Slacker * Buddies * Stoners * Dropout * Indie * Life turned upside down

Popularity: 8% [?]

The President, starring as…

October 23rd, 2008 by Ben

This campaign season has unquestionably been a media circus. With characters and stories overshadowing real issues, sketches and parodies racing around the Internet, it sometimes feels like we’re watching a movie and not a serious political event. Or rather several movies, each candidate starring in their own version of events. If so, which movies do we feel we’re watching? And more than that, which movies do the candidates think they’re starring in? Below is my take. Feel free to add yours in the comments!

Barack Obama starring as… Harry Potter in Harry Potter


He’s the boy wonder who rallies those around him in the fight for good. He stirs hope in the tired elders and malice in his many enemies. He’s got a whole lot of new spells to learn, but his bravery and dedication will win in the end.

John McCain starring as… John McClane in Die Hard


A tough guy and maverick, with a history and a set of principles – and a wife who’s a whole lot more glamorous than he is. Now the world needs him once more – and he will save the day at any cost.


Sarah Palin
starring as… The Bride in Kill Bill


Life’s given her some hard knocks…and made her stronger. She’s not kind to her enemies (actually she likes to impale them) but her ruthless skills wow everyone. And she’s a mother too.


Joe Biden
starring as… Will Hunting in Good Will Hunting


He’s a blue-collar lad with some traumas in his past. He can be too direct – and he and his friends sometimes disappoint each other. But he’s smart and might just know how to win love.

What do all these movies have in common? Based on the Movie Genome that powers our website, Jinni.com, they all have themes of Underdog or One Man Army or both. Now who gets to play Rise to the Top (and a whole new batch of movies) on November 4…? Feel free to add your take below!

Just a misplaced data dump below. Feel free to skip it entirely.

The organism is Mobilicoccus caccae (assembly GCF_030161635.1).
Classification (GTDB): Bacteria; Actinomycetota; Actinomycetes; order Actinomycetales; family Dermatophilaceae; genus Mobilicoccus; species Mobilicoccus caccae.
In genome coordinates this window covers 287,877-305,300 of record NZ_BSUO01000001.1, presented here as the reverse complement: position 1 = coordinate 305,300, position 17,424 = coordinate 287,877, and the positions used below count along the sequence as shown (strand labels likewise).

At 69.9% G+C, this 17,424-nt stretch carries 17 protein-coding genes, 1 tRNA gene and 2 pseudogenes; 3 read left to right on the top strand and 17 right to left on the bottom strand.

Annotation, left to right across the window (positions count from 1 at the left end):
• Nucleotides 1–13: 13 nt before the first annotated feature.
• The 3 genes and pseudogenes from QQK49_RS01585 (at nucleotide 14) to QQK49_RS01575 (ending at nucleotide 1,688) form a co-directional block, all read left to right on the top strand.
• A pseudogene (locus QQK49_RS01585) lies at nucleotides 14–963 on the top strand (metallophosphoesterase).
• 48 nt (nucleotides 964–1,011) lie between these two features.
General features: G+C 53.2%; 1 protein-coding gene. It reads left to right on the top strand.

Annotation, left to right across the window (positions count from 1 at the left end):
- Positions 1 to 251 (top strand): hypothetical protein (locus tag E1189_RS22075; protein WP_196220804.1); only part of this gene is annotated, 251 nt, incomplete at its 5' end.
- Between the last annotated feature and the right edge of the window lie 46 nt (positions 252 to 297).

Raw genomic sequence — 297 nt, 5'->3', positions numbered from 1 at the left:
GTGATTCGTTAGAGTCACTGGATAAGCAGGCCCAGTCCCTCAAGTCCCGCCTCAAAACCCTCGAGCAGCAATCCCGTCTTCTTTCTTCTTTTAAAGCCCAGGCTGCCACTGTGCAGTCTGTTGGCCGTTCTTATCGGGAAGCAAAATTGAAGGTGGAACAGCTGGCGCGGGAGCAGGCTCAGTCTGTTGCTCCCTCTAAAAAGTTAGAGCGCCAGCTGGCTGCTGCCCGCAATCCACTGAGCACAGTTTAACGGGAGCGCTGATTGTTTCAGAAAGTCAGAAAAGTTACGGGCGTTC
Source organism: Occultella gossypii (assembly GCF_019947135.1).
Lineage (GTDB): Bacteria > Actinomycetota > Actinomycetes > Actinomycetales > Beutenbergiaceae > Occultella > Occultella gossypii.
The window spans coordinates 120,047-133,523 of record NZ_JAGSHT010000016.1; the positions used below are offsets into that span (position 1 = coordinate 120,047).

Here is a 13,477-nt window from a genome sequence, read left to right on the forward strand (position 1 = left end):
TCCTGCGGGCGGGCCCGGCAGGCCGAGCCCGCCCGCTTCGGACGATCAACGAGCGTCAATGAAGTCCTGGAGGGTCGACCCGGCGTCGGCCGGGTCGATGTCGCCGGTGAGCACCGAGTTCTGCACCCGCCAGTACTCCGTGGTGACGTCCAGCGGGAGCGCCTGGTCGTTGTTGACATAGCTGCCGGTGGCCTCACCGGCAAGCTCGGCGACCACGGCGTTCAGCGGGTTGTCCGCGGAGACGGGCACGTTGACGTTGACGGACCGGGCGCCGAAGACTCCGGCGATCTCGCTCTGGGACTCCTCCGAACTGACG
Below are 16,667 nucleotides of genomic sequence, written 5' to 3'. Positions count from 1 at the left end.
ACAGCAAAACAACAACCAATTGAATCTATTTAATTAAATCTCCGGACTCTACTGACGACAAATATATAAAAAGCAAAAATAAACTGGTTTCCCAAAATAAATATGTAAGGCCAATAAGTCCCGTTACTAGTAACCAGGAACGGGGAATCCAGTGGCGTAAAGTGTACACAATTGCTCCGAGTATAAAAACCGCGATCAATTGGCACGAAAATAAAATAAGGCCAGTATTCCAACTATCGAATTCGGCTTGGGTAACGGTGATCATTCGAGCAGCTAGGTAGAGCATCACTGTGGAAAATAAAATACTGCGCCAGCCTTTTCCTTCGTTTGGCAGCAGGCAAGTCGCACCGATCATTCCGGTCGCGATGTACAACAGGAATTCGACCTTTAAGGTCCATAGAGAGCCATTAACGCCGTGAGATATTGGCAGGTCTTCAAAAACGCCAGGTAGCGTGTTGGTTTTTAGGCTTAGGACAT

Popularity: 4% [?]

What’s wrong with genres?

October 5th, 2008 by Yosi

Genre is the entertainment industry’s main organizing concept. And Wikipedia tells us the problem: “Genres are vague categories with no fixed boundaries.”

If I say, “This is an action movie,” do you know enough to risk several hours of your time?

Without better ways to organize content, market leaders like Netflix invented a set of new genres to reflect variations on a few. Check it out to see whether the approach is easy to use. I don’t think so.

In the end, genre is good enough when professionals select content for us, but too limiting when we’re selecting for ourselves. While genre is a useful secondary concept, we need a more expressive primary language.

I believe we understand video experientially and emotionally – and that’s how we naturally look for what to watch. (e.g. “I feel like a light, upbeat movie.”) Genre just doesn’t capture that. At Jinni, we aim to create a multifaceted discovery engine that does.

Take Assassination of a High School President, which is releasing March 2009. Usually it’s catalogued as a comedy. On Jinni, it’s catalogued based on our Movie Genome. Users could come across it by searching a mix of words and phrases including Clever, Suspenseful, Cheating, Journalism, Teen Life, Neo-noir or while looking for movies that are similar to Brick, Young Sherlock Holmes, Fast Times at Ridgemont High, and more.

Popularity: 3% [?]